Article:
EU Digitization Progresses, but Slowly

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The European Union is becoming more digital, but progress isn’t as fast as it could be.

The EU’s digital performance ranking under the European Commission’s 2017 Digital Economy and Society Index—which measures internet connectivity, digital skills and digitization of businesses--increased by 3 percentage points from last year. The index was released March 3.

And not all member states are equal when it comes to digital. The gap between the most digital and the least digital countries was 37 percentage points, an increase of one percentage point from last year, according to the index.

"Europe is gradually becoming more digital but many countries need to step up their efforts,” European Digital Market Vice President Andrus Ansip said in a statement. “We should work together to make the EU a digital world leader.”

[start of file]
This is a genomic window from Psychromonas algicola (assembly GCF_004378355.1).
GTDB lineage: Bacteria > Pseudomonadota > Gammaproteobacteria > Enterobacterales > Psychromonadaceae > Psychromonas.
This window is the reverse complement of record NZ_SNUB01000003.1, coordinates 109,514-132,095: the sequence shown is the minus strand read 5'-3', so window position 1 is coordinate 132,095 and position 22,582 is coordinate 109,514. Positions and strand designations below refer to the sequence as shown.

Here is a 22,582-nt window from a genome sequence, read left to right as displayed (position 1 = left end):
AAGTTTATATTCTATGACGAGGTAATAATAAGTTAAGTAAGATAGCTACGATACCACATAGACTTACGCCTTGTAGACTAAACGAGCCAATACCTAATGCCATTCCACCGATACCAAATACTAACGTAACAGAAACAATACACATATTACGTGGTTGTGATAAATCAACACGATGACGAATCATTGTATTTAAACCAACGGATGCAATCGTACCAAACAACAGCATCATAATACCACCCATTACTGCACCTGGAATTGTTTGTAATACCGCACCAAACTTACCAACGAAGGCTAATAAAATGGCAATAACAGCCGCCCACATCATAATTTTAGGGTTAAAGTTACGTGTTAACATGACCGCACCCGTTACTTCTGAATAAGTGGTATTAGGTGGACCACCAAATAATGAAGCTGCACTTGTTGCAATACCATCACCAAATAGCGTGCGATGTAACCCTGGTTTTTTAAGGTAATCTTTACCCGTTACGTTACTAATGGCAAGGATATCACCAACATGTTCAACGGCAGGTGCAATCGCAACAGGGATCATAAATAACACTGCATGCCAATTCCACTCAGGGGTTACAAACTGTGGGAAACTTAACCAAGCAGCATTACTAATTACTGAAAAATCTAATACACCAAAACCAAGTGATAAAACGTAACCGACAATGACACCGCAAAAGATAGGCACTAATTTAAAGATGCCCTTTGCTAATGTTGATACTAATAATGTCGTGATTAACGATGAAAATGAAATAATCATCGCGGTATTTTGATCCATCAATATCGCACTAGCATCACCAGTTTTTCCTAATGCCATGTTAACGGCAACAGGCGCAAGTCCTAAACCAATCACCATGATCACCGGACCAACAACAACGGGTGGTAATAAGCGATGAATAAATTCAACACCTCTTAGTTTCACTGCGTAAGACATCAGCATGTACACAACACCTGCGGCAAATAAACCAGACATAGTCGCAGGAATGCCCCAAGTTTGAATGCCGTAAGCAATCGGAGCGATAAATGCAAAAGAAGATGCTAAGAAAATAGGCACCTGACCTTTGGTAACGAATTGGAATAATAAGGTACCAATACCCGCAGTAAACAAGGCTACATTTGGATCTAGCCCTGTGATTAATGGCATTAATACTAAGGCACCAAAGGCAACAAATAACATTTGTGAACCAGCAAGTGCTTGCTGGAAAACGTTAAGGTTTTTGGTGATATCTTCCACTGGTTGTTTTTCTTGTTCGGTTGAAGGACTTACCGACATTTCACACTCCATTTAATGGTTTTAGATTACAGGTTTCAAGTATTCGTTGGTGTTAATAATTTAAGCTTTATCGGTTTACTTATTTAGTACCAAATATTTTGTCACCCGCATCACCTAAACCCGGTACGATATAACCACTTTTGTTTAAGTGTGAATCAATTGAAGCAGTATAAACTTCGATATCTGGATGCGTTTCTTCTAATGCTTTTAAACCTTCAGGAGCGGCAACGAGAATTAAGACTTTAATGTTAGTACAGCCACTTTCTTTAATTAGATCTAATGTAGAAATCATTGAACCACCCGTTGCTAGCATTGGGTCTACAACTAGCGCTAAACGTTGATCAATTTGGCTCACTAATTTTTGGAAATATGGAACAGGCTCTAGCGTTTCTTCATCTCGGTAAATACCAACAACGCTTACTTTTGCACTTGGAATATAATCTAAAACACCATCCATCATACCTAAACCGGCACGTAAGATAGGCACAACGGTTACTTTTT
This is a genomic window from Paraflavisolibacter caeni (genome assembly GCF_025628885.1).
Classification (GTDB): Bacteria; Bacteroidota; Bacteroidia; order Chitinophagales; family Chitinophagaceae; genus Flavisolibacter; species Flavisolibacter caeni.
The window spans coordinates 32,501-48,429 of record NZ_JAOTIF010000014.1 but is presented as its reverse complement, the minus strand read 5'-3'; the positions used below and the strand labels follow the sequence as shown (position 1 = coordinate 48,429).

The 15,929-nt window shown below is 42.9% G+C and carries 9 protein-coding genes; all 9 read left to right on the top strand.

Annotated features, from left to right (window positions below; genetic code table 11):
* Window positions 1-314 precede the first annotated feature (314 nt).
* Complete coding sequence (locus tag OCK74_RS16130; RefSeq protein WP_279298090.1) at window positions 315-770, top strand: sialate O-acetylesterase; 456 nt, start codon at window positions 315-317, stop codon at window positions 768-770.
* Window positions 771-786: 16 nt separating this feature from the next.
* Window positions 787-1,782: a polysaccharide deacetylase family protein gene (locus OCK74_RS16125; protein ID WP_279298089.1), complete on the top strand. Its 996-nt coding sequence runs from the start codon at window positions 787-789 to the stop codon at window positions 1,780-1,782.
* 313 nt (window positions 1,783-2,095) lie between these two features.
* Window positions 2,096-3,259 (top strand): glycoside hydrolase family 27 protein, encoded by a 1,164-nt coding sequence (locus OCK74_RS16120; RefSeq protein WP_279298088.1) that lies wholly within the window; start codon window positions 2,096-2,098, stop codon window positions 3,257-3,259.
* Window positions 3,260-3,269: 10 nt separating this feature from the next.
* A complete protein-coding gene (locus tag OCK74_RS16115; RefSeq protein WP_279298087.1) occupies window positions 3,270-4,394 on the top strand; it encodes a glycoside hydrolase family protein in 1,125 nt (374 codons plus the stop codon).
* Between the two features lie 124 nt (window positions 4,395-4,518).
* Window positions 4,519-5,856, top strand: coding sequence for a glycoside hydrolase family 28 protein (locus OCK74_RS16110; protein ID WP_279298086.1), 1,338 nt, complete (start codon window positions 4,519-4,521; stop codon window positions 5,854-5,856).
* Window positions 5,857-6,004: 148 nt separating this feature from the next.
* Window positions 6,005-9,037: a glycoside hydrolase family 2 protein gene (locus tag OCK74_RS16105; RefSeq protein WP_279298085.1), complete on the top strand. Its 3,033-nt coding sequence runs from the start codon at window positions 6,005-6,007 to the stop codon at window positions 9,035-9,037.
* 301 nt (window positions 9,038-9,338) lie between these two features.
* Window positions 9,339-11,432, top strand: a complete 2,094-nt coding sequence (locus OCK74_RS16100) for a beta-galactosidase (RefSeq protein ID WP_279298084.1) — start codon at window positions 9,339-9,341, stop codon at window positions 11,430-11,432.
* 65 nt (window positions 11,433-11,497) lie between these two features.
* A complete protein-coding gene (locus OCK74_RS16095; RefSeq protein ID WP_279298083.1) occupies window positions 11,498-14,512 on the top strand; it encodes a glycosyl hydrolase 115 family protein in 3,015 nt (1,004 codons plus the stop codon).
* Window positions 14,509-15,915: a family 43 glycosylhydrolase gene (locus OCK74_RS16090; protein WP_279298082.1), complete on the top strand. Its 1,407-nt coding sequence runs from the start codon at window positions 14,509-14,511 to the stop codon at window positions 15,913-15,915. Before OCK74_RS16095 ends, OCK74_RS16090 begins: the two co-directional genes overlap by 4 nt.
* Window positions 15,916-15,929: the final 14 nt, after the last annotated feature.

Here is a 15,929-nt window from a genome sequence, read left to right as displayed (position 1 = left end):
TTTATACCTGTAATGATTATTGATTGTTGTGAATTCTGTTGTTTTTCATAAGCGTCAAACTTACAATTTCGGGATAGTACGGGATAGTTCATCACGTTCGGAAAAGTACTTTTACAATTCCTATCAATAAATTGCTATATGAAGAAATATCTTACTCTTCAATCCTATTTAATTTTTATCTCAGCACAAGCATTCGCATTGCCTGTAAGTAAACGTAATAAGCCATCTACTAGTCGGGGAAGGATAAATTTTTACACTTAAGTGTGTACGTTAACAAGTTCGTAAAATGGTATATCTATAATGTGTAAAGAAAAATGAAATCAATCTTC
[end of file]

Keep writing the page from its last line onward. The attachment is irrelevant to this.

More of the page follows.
Denmark, Finland, Sweden and the Netherlands had the highest digital performance scores on the index. Romania and Bulgaria had the lowest scores.

The index found that 76 percent of European homes have access to high-speed broadband, and that 4G mobile networks cover 84 percent of the EU population.  However, broadband availability in rural areas remains a problem, Ansip said.

The EU saw an increase in its number of Science, Technology, Engineering and Mathematics (STEM) graduates (19 graduates per 1,000 people in their twenties), but 44 percent of Europeans still lack basic digital skills such as sending online messages, the index found.

The commission is working on these issues as part of its Digital Single Market Strategy, a regulatory framework designed to remove barriers between EU states and promote innovation in the digital economy.  For example, the commission launched a coalition last December to tackle the challenges of digital illiteracy.

The commission said in a release that it will conduct a review in May of the DSM strategy to identify further efforts that may be needed.